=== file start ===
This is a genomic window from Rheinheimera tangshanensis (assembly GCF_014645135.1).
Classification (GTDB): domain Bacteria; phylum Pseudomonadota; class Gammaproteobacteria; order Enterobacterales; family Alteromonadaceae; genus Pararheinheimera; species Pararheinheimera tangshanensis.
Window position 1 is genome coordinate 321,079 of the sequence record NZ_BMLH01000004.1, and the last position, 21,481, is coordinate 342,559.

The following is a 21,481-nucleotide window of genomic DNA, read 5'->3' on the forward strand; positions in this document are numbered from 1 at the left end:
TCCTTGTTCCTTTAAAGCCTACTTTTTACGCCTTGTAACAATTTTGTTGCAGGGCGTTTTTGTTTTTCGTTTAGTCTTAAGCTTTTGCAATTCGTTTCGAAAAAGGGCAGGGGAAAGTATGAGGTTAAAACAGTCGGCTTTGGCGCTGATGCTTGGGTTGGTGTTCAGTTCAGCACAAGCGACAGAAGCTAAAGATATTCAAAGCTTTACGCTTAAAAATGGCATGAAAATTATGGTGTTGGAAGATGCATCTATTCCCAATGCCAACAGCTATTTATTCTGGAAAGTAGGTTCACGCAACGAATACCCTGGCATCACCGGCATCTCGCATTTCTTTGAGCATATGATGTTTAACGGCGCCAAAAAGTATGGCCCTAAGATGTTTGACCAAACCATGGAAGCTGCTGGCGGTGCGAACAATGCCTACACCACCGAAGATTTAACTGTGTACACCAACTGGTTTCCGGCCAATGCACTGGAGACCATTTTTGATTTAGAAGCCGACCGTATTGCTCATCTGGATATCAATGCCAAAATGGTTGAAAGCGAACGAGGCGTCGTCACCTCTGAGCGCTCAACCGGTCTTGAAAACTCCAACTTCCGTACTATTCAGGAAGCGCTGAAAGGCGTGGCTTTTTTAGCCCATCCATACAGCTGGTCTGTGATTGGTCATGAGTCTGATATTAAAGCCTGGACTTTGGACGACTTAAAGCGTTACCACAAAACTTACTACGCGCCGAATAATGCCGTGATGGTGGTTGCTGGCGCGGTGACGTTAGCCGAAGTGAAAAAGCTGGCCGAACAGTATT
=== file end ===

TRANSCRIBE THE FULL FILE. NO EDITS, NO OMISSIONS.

This is a genomic window from Rheinheimera tangshanensis (assembly GCF_014645135.1).
Classification (GTDB): domain Bacteria; phylum Pseudomonadota; class Gammaproteobacteria; order Enterobacterales; family Alteromonadaceae; genus Pararheinheimera; species Pararheinheimera tangshanensis.
Window position 1 is genome coordinate 321,079 of the sequence record NZ_BMLH01000004.1, and the last position, 21,481, is coordinate 342,559.

The following is a 21,481-nucleotide window of genomic DNA, read 5'->3' on the forward strand; positions in this document are numbered from 1 at the left end:
TCCTTGTTCCTTTAAAGCCTACTTTTTACGCCTTGTAACAATTTTGTTGCAGGGCGTTTTTGTTTTTCGTTTAGTCTTAAGCTTTTGCAATTCGTTTCGAAAAAGGGCAGGGGAAAGTATGAGGTTAAAACAGTCGGCTTTGGCGCTGATGCTTGGGTTGGTGTTCAGTTCAGCACAAGCGACAGAAGCTAAAGATATTCAAAGCTTTACGCTTAAAAATGGCATGAAAATTATGGTGTTGGAAGATGCATCTATTCCCAATGCCAACAGCTATTTATTCTGGAAAGTAGGTTCACGCAACGAATACCCTGGCATCACCGGCATCTCGCATTTCTTTGAGCATATGATGTTTAACGGCGCCAAAAAGTATGGCCCTAAGATGTTTGACCAAACCATGGAAGCTGCTGGCGGTGCGAACAATGCCTACACCACCGAAGATTTAACTGTGTACACCAACTGGTTTCCGGCCAATGCACTGGAGACCATTTTTGATTTAGAAGCCGACCGTATTGCTCATCTGGATATCAATGCCAAAATGGTTGAAAGCGAACGAGGCGTCGTCACCTCTGAGCGCTCAACCGGTCTTGAAAACTCCAACTTCCGTACTATTCAGGAAGCGCTGAAAGGCGTGGCTTTTTTAGCCCATCCATACAGCTGGTCTGTGATTGGTCATGAGTCTGATATTAAAGCCTGGACTTTGGACGACTTAAAGCGTTACCACAAAACTTACTACGCGCCGAATAATGCCGTGATGGTGGTTGCTGGCGCGGTGACGTTAGCCGAAGTGAAAAAGCTGGCCGAACAGTATT